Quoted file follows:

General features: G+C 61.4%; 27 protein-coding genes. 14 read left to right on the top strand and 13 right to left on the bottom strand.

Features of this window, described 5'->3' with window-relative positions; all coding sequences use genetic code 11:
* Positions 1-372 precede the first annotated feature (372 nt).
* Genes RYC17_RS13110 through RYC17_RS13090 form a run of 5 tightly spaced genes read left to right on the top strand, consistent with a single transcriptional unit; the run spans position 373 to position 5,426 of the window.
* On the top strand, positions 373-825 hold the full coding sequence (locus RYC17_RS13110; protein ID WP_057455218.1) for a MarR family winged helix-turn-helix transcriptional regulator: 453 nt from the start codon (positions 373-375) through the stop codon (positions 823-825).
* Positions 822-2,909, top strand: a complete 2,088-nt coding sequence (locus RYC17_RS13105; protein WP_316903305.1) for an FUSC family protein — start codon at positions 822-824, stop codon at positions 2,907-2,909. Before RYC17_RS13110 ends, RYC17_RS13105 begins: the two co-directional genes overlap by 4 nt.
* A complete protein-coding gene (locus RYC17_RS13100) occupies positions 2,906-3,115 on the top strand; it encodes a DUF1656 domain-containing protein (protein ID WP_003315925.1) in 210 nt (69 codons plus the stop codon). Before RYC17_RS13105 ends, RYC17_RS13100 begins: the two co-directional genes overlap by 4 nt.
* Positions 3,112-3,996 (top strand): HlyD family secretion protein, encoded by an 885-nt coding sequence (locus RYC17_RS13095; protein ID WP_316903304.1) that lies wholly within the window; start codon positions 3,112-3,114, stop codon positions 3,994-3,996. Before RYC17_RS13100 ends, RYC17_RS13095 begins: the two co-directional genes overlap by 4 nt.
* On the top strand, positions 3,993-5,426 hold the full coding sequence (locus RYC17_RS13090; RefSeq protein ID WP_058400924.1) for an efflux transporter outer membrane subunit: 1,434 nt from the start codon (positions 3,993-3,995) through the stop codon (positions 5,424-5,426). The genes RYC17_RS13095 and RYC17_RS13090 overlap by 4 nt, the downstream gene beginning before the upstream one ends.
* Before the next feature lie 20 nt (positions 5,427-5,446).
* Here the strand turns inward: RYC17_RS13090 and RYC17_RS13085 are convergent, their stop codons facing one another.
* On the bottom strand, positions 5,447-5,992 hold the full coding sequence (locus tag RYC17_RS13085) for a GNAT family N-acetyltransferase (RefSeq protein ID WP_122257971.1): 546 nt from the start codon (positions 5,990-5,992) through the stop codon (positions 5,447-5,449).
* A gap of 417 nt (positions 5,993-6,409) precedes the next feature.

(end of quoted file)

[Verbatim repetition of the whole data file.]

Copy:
General features: G+C 61.4%; 27 protein-coding genes. 14 read left to right on the top strand and 13 right to left on the bottom strand.

Features of this window, described 5'->3' with window-relative positions; all coding sequences use genetic code 11:
* Positions 1-372 precede the first annotated feature (372 nt).
* Genes RYC17_RS13110 through RYC17_RS13090 form a run of 5 tightly spaced genes read left to right on the top strand, consistent with a single transcriptional unit; the run spans position 373 to position 5,426 of the window.
* On the top strand, positions 373-825 hold the full coding sequence (locus RYC17_RS13110; protein ID WP_057455218.1) for a MarR family winged helix-turn-helix transcriptional regulator: 453 nt from the start codon (positions 373-375) through the stop codon (positions 823-825).
* Positions 822-2,909, top strand: a complete 2,088-nt coding sequence (locus RYC17_RS13105; protein WP_316903305.1) for an FUSC family protein — start codon at positions 822-824, stop codon at positions 2,907-2,909. Before RYC17_RS13110 ends, RYC17_RS13105 begins: the two co-directional genes overlap by 4 nt.
* A complete protein-coding gene (locus RYC17_RS13100) occupies positions 2,906-3,115 on the top strand; it encodes a DUF1656 domain-containing protein (protein ID WP_003315925.1) in 210 nt (69 codons plus the stop codon). Before RYC17_RS13105 ends, RYC17_RS13100 begins: the two co-directional genes overlap by 4 nt.
* Positions 3,112-3,996 (top strand): HlyD family secretion protein, encoded by an 885-nt coding sequence (locus RYC17_RS13095; protein ID WP_316903304.1) that lies wholly within the window; start codon positions 3,112-3,114, stop codon positions 3,994-3,996. Before RYC17_RS13100 ends, RYC17_RS13095 begins: the two co-directional genes overlap by 4 nt.
* On the top strand, positions 3,993-5,426 hold the full coding sequence (locus RYC17_RS13090; RefSeq protein ID WP_058400924.1) for an efflux transporter outer membrane subunit: 1,434 nt from the start codon (positions 3,993-3,995) through the stop codon (positions 5,424-5,426). The genes RYC17_RS13095 and RYC17_RS13090 overlap by 4 nt, the downstream gene beginning before the upstream one ends.
* Before the next feature lie 20 nt (positions 5,427-5,446).
* Here the strand turns inward: RYC17_RS13090 and RYC17_RS13085 are convergent, their stop codons facing one another.
* On the bottom strand, positions 5,447-5,992 hold the full coding sequence (locus tag RYC17_RS13085) for a GNAT family N-acetyltransferase (RefSeq protein ID WP_122257971.1): 546 nt from the start codon (positions 5,990-5,992) through the stop codon (positions 5,447-5,449).
* A gap of 417 nt (positions 5,993-6,409) precedes the next feature.